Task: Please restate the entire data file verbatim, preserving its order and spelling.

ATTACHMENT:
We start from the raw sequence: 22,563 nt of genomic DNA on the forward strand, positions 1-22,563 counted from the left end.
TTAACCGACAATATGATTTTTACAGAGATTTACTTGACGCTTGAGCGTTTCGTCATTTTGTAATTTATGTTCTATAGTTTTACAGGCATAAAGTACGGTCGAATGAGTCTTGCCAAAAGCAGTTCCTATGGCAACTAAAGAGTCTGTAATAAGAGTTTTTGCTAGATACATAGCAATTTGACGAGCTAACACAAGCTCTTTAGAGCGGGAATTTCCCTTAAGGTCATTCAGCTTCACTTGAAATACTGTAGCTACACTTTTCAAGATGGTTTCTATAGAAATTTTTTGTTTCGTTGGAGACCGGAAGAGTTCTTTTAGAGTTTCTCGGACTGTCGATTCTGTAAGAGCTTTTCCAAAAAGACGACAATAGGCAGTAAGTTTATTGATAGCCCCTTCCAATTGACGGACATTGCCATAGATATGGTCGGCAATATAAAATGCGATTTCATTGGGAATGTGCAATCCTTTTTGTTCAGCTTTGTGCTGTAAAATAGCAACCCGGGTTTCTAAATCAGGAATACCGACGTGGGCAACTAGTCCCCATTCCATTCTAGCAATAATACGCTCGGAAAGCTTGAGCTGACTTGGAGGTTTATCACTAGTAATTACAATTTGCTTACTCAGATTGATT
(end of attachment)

We start from the raw sequence: 22,563 nt of genomic DNA on the forward strand, positions 1-22,563 counted from the left end.
TTAACCGACAATATGATTTTTACAGAGATTTACTTGACGCTTGAGCGTTTCGTCATTTTGTAATTTATGTTCTATAGTTTTACAGGCATAAAGTACGGTCGAATGAGTCTTGCCAAAAGCAGTTCCTATGGCAACTAAAGAGTCTGTAATAAGAGTTTTTGCTAGATACATAGCAATTTGACGAGCTAACACAAGCTCTTTAGAGCGGGAATTTCCCTTAAGGTCATTCAGCTTCACTTGAAATACTGTAGCTACACTTTTCAAGATGGTTTCTATAGAAATTTTTTGTTTCGTTGGAGACCGGAAGAGTTCTTTTAGAGTTTCTCGGACTGTCGATTCTGTAAGAGCTTTTCCAAAAAGACGACAATAGGCAGTAAGTTTATTGATAGCCCCTTCCAATTGACGGACATTGCCATAGATATGGTCGGCAATATAAAATGCGATTTCATTGGGAATGTGCAATCCTTTTTGTTCAGCTTTGTGCTGTAAAATAGCAACCCGGGTTTCTAAATCAGGAATACCGACGTGGGCAACTAGTCCCCATTCCATTCTAGCAATAATACGCTCGGAAAGCTTGAGCTGACTTGGAGGTTTATCACTAGTAATTACAATTTGCTTACTCAGATTGATT